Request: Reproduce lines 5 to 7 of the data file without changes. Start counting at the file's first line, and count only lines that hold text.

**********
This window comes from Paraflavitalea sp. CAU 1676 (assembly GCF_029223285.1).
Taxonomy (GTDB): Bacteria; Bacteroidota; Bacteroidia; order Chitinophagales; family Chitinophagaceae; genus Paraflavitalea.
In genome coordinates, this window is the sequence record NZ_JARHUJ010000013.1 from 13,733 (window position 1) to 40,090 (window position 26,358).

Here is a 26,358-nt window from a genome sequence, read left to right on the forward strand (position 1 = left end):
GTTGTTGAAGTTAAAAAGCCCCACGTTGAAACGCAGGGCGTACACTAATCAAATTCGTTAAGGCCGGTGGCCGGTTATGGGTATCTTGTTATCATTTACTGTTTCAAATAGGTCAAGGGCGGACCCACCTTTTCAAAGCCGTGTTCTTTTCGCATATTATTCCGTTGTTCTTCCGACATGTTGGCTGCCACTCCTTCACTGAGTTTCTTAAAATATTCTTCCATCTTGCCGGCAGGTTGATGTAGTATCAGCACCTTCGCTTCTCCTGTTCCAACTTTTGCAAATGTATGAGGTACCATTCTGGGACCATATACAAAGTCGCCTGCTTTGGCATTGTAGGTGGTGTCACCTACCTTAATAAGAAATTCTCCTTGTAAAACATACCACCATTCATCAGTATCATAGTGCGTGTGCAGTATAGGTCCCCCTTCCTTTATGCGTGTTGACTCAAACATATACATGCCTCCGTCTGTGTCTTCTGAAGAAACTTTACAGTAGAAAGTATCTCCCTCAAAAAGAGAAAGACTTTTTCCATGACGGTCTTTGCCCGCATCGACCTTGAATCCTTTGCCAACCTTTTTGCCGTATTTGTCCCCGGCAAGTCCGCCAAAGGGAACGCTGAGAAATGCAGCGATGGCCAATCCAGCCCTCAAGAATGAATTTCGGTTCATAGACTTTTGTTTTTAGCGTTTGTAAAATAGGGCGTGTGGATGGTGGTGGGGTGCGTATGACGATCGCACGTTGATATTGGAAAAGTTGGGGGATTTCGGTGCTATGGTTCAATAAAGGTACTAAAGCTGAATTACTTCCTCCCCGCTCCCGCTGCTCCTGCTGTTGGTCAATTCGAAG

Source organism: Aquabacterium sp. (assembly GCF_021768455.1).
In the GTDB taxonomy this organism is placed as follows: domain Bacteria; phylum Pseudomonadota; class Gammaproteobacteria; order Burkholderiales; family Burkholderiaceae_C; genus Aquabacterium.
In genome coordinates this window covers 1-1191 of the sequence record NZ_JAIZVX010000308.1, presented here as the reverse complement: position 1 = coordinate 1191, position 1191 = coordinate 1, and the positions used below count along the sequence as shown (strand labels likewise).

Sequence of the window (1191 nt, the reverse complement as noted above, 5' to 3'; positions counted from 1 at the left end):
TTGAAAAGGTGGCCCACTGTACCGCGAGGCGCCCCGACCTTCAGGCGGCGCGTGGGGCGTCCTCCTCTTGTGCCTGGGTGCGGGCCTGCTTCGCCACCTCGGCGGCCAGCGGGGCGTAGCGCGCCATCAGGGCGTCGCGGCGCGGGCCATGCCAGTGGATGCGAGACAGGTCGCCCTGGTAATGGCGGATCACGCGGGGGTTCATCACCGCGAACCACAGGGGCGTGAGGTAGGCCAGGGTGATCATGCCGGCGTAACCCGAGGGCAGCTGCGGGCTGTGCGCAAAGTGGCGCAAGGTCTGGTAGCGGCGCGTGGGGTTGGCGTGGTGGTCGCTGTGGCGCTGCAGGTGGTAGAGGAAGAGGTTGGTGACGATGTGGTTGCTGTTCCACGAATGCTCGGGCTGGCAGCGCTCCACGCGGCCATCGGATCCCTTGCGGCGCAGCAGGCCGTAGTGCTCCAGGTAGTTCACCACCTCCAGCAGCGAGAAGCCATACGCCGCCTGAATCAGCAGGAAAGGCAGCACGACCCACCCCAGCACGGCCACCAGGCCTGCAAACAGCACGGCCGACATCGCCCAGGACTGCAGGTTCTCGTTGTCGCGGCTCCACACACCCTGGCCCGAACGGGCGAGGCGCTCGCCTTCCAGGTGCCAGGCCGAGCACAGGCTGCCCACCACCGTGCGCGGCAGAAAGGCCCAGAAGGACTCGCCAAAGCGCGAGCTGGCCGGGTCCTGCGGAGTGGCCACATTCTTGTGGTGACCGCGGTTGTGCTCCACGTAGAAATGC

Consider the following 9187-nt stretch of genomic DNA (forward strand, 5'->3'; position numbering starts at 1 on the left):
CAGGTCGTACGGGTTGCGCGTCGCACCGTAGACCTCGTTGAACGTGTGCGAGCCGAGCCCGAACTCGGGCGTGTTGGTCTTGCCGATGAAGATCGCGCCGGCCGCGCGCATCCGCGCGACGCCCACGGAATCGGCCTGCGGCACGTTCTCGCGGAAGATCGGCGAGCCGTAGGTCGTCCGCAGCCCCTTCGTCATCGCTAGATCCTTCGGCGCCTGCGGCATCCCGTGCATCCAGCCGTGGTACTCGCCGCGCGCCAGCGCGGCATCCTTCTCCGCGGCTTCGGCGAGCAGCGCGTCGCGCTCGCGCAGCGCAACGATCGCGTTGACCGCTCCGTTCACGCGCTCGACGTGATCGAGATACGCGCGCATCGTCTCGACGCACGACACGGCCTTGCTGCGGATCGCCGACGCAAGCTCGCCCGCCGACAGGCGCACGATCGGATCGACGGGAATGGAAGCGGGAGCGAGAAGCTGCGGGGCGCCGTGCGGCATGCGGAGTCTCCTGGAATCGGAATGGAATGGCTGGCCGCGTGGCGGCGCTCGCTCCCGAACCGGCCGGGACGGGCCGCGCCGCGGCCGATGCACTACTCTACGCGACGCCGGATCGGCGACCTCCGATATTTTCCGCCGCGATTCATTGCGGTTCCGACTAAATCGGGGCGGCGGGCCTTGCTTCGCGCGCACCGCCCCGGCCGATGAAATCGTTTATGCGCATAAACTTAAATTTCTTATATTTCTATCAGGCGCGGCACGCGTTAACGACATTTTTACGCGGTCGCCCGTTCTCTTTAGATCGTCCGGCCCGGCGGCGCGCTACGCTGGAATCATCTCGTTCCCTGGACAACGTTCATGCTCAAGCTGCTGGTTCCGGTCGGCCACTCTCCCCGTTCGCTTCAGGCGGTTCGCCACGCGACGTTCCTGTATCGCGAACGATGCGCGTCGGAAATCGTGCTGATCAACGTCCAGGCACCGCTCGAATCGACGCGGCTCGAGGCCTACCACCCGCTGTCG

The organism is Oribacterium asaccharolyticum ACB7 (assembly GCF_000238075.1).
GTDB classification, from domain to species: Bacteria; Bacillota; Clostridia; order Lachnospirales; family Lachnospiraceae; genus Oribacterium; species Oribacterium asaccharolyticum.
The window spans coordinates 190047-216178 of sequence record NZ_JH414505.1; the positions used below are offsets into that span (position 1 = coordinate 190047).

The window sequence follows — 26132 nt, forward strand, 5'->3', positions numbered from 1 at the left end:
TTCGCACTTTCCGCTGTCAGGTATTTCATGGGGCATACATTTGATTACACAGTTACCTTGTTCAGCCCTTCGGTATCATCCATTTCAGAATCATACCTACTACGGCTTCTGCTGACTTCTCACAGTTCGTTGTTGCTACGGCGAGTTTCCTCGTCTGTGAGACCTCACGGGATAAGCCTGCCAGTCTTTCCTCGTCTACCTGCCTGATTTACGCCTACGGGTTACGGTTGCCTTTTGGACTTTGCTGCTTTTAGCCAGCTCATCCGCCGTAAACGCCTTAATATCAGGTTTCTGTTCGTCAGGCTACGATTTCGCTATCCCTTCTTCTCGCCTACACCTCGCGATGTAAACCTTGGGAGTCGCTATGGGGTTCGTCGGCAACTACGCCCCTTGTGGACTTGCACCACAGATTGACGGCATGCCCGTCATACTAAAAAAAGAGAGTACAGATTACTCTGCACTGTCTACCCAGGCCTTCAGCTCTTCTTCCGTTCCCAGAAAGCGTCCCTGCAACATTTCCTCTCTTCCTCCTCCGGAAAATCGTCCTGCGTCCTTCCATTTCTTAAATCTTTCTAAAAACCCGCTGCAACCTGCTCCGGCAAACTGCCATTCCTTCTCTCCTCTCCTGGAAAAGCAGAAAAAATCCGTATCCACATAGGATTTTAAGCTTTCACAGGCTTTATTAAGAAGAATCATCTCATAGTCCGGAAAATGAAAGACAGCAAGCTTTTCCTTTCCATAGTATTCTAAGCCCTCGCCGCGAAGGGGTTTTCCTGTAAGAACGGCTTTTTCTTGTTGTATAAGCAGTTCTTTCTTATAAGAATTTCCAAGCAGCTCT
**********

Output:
GTTGTTGAAGTTAAAAAGCCCCACGTTGAAACGCAGGGCGTACACTAATCAAATTCGTTAAGGCCGGTGGCCGGTTATGGGTATCTTGTTATCATTTACTGTTTCAAATAGGTCAAGGGCGGACCCACCTTTTCAAAGCCGTGTTCTTTTCGCATATTATTCCGTTGTTCTTCCGACATGTTGGCTGCCACTCCTTCACTGAGTTTCTTAAAATATTCTTCCATCTTGCCGGCAGGTTGATGTAGTATCAGCACCTTCGCTTCTCCTGTTCCAACTTTTGCAAATGTATGAGGTACCATTCTGGGACCATATACAAAGTCGCCTGCTTTGGCATTGTAGGTGGTGTCACCTACCTTAATAAGAAATTCTCCTTGTAAAACATACCACCATTCATCAGTATCATAGTGCGTGTGCAGTATAGGTCCCCCTTCCTTTATGCGTGTTGACTCAAACATATACATGCCTCCGTCTGTGTCTTCTGAAGAAACTTTACAGTAGAAAGTATCTCCCTCAAAAAGAGAAAGACTTTTTCCATGACGGTCTTTGCCCGCATCGACCTTGAATCCTTTGCCAACCTTTTTGCCGTATTTGTCCCCGGCAAGTCCGCCAAAGGGAACGCTGAGAAATGCAGCGATGGCCAATCCAGCCCTCAAGAATGAATTTCGGTTCATAGACTTTTGTTTTTAGCGTTTGTAAAATAGGGCGTGTGGATGGTGGTGGGGTGCGTATGACGATCGCACGTTGATATTGGAAAAGTTGGGGGATTTCGGTGCTATGGTTCAATAAAGGTACTAAAGCTGAATTACTTCCTCCCCGCTCCCGCTGCTCCTGCTGTTGGTCAATTCGAAG

Source organism: Aquabacterium sp. (assembly GCF_021768455.1).
In the GTDB taxonomy this organism is placed as follows: domain Bacteria; phylum Pseudomonadota; class Gammaproteobacteria; order Burkholderiales; family Burkholderiaceae_C; genus Aquabacterium.